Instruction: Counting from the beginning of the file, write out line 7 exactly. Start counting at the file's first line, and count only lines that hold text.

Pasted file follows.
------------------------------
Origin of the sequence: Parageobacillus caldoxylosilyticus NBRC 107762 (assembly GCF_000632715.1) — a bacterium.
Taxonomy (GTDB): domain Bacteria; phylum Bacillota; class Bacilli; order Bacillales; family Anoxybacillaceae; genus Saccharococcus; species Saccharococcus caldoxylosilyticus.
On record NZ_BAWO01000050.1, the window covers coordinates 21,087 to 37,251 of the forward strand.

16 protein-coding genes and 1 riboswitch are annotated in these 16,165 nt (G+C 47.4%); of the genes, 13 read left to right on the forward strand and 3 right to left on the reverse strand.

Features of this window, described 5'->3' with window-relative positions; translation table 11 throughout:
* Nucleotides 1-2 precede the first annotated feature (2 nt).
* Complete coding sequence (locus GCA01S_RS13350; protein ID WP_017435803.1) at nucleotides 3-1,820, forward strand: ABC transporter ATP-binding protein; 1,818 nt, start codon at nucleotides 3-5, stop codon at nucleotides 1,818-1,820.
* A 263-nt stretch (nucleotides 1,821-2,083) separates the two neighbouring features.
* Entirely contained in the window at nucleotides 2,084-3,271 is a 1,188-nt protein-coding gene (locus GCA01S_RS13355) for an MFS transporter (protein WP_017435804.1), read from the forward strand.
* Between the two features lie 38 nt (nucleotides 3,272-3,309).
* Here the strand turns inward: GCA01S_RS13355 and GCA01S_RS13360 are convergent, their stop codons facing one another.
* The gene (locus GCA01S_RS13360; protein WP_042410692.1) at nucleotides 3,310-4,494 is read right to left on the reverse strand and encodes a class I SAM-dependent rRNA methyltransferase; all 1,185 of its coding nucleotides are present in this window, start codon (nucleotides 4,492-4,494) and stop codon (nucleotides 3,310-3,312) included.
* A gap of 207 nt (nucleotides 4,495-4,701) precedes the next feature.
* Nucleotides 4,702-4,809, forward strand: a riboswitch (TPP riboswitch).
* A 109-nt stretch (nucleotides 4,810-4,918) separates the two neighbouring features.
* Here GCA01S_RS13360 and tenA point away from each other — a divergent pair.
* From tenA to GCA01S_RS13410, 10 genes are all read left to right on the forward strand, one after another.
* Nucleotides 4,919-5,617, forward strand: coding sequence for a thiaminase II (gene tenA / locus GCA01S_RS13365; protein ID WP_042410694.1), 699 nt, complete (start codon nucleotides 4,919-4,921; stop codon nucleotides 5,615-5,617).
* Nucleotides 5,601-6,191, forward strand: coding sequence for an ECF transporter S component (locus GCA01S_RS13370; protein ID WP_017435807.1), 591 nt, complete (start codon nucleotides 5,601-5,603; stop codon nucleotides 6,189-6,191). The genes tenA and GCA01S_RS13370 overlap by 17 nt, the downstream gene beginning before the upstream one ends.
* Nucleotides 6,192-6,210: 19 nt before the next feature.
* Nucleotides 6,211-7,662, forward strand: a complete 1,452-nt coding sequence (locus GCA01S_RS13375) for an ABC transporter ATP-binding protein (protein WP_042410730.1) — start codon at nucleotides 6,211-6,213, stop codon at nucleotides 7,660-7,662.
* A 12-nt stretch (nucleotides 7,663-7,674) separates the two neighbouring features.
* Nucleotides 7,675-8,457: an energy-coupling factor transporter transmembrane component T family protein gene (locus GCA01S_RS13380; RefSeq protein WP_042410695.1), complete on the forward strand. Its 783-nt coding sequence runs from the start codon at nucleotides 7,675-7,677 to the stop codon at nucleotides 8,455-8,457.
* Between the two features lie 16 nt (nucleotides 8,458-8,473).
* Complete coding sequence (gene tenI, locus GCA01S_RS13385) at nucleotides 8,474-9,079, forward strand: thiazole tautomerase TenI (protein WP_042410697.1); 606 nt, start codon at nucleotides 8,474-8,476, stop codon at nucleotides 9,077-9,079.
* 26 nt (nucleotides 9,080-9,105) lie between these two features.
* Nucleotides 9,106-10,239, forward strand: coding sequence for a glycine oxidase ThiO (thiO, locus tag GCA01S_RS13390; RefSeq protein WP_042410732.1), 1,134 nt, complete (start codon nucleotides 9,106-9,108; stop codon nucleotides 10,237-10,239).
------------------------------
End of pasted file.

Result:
* Complete coding sequence (locus GCA01S_RS13350; protein ID WP_017435803.1) at nucleotides 3-1,820, forward strand: ABC transporter ATP-binding protein; 1,818 nt, start codon at nucleotides 3-5, stop codon at nucleotides 1,818-1,820.